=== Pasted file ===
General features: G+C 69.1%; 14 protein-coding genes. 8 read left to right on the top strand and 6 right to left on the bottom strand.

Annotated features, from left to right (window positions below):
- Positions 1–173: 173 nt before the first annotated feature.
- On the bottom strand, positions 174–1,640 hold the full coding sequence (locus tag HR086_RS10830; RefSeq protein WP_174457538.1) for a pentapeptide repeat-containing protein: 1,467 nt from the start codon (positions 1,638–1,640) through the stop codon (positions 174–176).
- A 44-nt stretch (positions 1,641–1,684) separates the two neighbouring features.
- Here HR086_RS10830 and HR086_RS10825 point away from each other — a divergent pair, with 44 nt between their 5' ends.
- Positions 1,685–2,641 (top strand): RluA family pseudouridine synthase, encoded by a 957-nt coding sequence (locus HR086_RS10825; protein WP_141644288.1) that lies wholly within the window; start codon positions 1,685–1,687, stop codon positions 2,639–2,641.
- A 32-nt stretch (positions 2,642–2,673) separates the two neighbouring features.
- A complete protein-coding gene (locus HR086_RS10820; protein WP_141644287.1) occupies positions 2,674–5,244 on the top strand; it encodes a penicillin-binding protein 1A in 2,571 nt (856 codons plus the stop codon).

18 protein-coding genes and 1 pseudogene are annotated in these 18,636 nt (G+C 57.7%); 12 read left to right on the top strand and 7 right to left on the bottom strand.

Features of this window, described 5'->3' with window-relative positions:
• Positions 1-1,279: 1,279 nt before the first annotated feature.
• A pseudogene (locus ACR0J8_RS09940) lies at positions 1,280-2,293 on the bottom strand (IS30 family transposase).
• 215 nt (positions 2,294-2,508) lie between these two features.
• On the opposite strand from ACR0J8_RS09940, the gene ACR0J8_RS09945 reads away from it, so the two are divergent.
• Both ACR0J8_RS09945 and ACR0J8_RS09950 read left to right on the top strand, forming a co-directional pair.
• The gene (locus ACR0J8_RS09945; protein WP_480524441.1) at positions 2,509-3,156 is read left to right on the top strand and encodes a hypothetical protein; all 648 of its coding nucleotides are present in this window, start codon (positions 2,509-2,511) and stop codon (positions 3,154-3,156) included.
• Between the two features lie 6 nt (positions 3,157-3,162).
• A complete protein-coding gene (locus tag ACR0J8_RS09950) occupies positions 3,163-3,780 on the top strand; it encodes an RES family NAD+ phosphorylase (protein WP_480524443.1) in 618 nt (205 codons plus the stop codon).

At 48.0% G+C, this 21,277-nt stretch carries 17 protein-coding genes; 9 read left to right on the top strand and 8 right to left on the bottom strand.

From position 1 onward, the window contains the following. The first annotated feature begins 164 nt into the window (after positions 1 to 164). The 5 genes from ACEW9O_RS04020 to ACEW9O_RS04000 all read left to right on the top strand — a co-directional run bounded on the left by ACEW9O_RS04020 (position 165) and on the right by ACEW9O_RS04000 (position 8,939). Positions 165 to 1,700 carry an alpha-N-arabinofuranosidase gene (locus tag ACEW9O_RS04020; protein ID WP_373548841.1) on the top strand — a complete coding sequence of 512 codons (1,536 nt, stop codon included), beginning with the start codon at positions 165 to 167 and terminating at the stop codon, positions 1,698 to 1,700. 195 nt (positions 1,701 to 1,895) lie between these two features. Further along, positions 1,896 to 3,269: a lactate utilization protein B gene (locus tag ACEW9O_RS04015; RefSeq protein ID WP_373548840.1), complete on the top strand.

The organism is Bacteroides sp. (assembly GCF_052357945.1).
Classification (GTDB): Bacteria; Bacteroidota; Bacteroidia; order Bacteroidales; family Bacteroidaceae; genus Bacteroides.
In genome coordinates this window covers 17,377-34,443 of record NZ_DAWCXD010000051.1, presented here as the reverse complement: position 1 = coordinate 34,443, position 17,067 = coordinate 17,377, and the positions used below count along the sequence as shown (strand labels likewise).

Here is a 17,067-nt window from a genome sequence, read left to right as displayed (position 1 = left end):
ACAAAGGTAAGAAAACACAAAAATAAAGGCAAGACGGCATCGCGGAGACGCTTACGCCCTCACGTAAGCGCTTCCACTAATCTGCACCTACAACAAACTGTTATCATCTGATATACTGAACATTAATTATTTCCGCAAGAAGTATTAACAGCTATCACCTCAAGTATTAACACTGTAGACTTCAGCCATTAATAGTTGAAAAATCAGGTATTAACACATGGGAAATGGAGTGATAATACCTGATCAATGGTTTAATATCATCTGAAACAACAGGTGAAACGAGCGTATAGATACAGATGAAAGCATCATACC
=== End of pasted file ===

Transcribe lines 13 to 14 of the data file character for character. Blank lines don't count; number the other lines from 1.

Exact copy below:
• A pseudogene (locus ACR0J8_RS09940) lies at positions 1,280-2,293 on the bottom strand (IS30 family transposase).
• 215 nt (positions 2,294-2,508) lie between these two features.